Dividend Stocks

If You Aren’t Watching JOBY Stock, You Could Be Missing Out

Joby Aviation (NYSE:JOBY) stock is making headlines as the company’s plans for an electric vertical takeoff and landing aircraft production facility in Ohio shake out.

This might create thousands of jobs, allowing for the manufacturing of around 500 aircraft annually. This move signals the potential transformation of the “flying car” industry from sci-fi to reality.

However, investors may rightly wonder if it’s the right time to invest and if JOBY is the ideal choice.

This is a stock that’s still nearly doubled on a year-to-date basis, but has some negative momentum (down nearly 50% from its summer high). Negative momentum can be scary, so let’s see if buying into this weakness is worthwhile for long-term investors.

Recent News

Dayton International Airport plays a vital role in Ohio’s growth, and Joby Aviation will invest up to $500 million near the airport. The company has constructed an electric air taxi manufacturing site at Dayton International Airport, marking a new era in aviation.

The facility will manufacture electric air taxis for commercial passenger use, capable of flying at 200 mph for 100 miles. Joby will invest over $477 million, aiming to produce 500 vehicles annually, starting production in 2025. Construction of this facility begins next year.

JoeBen Bevirt, CEO of Joby Aviation, expressed pride in Ohio’s aviation heritage and their role in the industry’s future.

In June, the Federal Aviation Administration issued Joby Aviation a Special Airworthiness Certificate, enabling test flights for their eVTOL aircraft prototype.

Delta Air Lines (NYSE:DAL) partnered with Joby for urban air transportation services in New York and Los Angeles.

Toyota (NYSE:TM) help establish Joby’s pilot production line in California and will provide guidance as manufacturing begins in Ohio.

There Are Reasons to Be Bearish

Investors should know the inherent risks in early-stage companies and industries. These risks are clearly demonstrated by JOBY stock’s recent fluctuations. 

The incredible year-to-date surge of nearly 200% to June has been cut in half. That’s partly because JOBY stock looked pricy, considering the company won’t be profitable this year. It’s unclear whether next year will bode any better for the company.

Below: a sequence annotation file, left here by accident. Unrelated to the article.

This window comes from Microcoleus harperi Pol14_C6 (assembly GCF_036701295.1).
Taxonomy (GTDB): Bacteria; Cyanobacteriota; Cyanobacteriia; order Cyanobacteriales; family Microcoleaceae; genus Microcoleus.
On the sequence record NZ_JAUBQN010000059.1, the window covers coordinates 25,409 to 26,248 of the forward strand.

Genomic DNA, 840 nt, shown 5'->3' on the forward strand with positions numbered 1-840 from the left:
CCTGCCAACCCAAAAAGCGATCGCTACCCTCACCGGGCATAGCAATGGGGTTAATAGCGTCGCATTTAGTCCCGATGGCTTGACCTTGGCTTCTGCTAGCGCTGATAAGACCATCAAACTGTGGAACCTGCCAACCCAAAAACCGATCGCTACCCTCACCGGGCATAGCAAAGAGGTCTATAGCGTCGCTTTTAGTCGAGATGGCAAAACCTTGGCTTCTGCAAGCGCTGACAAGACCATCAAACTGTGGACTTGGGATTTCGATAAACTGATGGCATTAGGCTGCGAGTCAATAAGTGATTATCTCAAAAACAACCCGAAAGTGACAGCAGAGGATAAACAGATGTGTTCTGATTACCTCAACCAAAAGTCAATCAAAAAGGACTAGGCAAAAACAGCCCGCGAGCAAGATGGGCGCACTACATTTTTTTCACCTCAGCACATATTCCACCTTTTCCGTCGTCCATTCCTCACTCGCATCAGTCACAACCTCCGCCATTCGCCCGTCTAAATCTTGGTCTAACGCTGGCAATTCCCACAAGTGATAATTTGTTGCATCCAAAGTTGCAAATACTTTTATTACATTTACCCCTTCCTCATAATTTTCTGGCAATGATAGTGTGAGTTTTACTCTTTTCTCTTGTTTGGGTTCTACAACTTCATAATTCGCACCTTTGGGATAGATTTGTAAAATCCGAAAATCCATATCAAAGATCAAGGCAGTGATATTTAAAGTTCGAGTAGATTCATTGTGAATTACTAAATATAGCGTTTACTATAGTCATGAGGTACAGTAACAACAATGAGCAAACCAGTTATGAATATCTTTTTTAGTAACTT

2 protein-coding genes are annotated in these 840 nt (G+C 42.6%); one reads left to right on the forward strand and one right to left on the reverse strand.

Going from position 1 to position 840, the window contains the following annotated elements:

Furthermore, JPMorgan (NYSE:JPM) analysts downgraded JOBY stock because of a perceived overblown rally in its shares, causing a decline in its price.

Investors will want to keep an eye on this bearish narrative, as it appears to be building and reinforcing the stock’s recent move.

JOBY Could Resume Its Move Higher

Joby Aviation aspires to lead the eVTOL sector’s evolution. They’ve made history with a liquid hydrogen-powered electric aircraft, pushing innovation boundaries.

The flying car company and its subsidiaries may continue making historic strides, with urban air taxi service potentially starting in 2028, offering growth potential.

Institutional investors show growing confidence in Joby Aviation, with a 30% rise in 13F holdings and a 94% increase in new positions.

A declining put/call ratio suggests reduced bearish sentiment. Despite a Q2 loss of $286 million for aircraft development, Joby remains financially robust with nearly $1.2 billion in cash and investments, supported by recent institutional backing.

Investors seeking potential long-term growth in an emerging industry might consider holding a small position in Joby Aviation, given its speculative upside. However, it’s important to manage your position size to minimize the risk of capital loss, as success in this niche market is uncertain.

On the date of publication, Chris MacDonald did not have (either directly or indirectly) any positions in the securities mentioned in this article. The opinions expressed in this article are those of the writer, subject to the InvestorPlace.com Publishing Guidelines.

Chris MacDonald’s love for investing led him to pursue an MBA in Finance and take on a number of management roles in corporate finance and venture capital over the past 15 years. His experience as a financial analyst in the past, coupled with his fervor for finding undervalued growth opportunities, contribute to his conservative, long-term investing perspective.